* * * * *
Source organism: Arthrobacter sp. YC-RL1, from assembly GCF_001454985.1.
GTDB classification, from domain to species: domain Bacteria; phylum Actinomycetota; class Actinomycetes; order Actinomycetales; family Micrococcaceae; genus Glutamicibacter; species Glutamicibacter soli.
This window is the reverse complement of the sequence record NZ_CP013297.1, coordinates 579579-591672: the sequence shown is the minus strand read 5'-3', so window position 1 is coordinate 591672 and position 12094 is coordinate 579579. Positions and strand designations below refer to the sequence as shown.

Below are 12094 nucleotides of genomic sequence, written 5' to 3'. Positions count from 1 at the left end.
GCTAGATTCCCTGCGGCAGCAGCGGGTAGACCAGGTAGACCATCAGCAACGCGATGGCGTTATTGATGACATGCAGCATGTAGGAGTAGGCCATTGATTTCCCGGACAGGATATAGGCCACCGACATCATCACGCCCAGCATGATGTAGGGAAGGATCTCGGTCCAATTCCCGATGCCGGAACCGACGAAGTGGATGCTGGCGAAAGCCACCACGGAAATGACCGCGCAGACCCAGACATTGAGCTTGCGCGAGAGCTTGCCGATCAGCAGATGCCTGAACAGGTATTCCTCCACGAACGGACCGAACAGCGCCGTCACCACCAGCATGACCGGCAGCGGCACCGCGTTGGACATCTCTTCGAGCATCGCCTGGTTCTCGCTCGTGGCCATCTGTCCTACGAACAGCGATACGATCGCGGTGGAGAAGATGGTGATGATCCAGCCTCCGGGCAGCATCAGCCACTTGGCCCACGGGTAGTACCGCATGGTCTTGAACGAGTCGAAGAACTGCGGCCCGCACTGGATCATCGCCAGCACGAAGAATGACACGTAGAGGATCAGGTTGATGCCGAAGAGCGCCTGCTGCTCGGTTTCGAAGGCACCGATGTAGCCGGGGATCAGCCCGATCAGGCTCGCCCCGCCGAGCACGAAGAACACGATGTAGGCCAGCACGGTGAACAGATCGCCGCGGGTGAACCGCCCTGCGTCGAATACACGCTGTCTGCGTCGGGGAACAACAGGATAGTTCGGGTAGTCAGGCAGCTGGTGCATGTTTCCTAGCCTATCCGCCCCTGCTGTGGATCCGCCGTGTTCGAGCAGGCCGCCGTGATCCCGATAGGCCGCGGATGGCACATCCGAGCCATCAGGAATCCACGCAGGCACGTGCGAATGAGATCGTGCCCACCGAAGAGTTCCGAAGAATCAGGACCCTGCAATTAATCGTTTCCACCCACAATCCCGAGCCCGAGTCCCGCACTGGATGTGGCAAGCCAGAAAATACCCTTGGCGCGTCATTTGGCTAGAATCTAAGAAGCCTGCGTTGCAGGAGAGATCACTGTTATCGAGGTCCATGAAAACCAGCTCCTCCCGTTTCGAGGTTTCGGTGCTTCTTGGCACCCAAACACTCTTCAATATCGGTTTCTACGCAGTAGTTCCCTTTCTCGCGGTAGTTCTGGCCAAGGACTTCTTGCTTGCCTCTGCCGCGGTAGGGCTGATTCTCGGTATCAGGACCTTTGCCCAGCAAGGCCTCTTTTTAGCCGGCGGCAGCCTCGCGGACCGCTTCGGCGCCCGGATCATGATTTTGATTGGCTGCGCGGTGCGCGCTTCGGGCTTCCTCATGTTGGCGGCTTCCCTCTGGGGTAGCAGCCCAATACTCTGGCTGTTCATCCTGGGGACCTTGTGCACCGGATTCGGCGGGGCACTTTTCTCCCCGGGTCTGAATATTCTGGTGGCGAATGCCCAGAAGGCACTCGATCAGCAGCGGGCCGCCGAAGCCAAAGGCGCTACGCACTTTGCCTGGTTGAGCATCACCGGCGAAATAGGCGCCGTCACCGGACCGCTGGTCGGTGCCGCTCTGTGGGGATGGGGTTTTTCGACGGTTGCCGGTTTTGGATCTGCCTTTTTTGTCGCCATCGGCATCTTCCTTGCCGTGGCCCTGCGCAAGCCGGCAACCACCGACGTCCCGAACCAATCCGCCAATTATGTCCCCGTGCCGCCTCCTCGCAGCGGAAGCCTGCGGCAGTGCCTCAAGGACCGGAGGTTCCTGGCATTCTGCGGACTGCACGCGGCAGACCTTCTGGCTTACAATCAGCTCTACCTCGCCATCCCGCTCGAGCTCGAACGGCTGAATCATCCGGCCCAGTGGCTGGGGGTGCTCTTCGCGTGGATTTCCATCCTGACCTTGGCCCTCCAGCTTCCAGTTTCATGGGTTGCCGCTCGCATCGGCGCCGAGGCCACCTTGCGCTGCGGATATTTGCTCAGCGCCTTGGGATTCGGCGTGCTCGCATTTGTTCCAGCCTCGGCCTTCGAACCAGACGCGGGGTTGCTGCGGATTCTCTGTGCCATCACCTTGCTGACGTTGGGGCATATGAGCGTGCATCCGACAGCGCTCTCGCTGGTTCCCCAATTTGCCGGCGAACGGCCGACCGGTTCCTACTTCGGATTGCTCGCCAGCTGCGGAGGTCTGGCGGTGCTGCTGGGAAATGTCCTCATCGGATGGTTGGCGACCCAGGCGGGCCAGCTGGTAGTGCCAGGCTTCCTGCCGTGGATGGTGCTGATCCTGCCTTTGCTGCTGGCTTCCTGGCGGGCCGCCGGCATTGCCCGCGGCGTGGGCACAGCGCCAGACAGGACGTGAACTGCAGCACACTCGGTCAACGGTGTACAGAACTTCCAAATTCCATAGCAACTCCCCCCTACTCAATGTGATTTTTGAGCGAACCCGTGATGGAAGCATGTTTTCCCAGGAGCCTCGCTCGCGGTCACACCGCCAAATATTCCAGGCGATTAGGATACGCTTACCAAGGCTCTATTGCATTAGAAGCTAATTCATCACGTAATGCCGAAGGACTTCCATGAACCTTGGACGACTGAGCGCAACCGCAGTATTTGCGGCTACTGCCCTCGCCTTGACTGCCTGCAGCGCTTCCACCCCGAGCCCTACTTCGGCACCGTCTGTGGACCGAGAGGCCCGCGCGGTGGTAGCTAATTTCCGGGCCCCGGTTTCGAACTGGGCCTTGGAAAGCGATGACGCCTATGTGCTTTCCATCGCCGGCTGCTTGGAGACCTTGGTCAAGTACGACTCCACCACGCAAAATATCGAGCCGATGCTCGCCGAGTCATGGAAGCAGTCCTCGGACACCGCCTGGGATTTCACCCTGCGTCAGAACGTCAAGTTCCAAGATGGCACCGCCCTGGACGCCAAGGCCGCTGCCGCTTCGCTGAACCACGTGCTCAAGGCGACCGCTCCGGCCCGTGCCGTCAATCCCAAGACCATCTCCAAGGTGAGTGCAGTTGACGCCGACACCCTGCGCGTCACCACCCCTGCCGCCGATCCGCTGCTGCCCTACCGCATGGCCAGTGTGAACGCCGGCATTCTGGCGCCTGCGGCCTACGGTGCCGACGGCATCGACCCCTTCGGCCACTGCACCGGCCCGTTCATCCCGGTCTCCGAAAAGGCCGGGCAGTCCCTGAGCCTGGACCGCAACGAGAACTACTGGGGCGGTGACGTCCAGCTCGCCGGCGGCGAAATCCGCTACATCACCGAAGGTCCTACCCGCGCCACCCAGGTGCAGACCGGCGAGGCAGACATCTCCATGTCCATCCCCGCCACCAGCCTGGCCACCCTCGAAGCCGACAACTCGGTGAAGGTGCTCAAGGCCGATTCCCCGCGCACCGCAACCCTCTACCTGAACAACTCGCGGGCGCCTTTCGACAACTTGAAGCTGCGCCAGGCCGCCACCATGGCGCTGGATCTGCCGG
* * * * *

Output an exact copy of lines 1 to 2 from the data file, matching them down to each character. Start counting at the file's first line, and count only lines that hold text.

Source organism: Arthrobacter sp. YC-RL1, from assembly GCF_001454985.1.
GTDB classification, from domain to species: domain Bacteria; phylum Actinomycetota; class Actinomycetes; order Actinomycetales; family Micrococcaceae; genus Glutamicibacter; species Glutamicibacter soli.